Michel Eugène Chevreul was a famous French chemist who specialized in fatty acids (including margaric acid, the precursor to margarine), formulated an early type of soap, and was a pioneer in the field of gerontology. Chevreul himself was a centenarian (plus two), having been born in 1786 and died in 1889. He made it through the French Revolution and lived long enough to see his name engraved upon the Eiffel Tower. Since frequent hand-washing is one of the best ways to stay healthy and live a long life (although most people, notoriously including obtetricians and surgeons, of whom there were several in Chevreul's family, apparently didn't realize it back then), it seems he may have been on to something with all that soap. His own longevity, however, allowed him to pursue a multitude of other interests as well. He did research into various color phenonmena, including what's known as "simultaneous contrast" as well as something called Chevreul's illusion,"the bright edges that seem to exist between adjacent strips of identical colors having different intensities." He was also a professional skeptic and tireless debunker of all manner of 19th-century charlatans. There were 196 cases of Hundreth in OhioLINK today, and "too many records found for your search" in WorldCat. I suspect a number of these may reflect early/variant spellings or cases where it's spelled that way on the piece itself, so be careful when making any corrections here.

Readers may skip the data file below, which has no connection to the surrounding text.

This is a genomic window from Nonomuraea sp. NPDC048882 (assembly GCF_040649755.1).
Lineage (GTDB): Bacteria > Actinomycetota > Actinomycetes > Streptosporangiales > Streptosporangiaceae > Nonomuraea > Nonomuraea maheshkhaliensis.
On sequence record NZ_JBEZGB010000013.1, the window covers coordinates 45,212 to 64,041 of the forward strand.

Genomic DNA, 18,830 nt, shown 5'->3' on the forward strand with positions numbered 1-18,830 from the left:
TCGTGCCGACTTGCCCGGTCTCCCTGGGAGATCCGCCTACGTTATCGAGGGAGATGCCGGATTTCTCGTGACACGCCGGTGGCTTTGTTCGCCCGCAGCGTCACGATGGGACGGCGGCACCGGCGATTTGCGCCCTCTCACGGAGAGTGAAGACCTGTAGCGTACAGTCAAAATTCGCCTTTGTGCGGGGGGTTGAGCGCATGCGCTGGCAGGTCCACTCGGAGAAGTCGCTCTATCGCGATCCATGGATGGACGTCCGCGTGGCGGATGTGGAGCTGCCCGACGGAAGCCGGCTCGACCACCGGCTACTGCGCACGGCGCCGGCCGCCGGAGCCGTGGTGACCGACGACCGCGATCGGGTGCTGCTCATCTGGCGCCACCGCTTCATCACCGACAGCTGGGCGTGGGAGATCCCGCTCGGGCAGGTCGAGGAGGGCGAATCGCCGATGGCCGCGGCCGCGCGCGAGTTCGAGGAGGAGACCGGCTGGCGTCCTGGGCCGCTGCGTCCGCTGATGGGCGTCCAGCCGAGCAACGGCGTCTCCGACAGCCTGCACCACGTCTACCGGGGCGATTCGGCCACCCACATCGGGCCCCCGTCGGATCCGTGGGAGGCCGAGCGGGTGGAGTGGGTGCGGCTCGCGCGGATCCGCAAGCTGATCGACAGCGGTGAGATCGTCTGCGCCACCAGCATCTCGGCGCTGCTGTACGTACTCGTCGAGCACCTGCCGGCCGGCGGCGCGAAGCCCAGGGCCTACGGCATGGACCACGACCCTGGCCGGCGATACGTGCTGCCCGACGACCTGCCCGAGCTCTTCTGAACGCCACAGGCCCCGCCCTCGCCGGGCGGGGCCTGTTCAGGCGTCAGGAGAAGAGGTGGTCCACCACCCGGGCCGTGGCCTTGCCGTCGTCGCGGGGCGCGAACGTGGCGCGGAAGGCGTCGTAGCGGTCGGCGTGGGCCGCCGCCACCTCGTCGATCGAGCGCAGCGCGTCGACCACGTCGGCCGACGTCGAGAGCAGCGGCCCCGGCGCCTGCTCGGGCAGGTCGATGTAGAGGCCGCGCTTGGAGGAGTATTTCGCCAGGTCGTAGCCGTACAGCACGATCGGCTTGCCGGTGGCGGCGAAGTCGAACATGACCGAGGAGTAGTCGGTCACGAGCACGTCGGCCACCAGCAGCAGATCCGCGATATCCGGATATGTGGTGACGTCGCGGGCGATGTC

(Chevreul in his hundredth year, 1886-1887, Popular Science Monthly, vol. 30, from Wikimedia Commons.)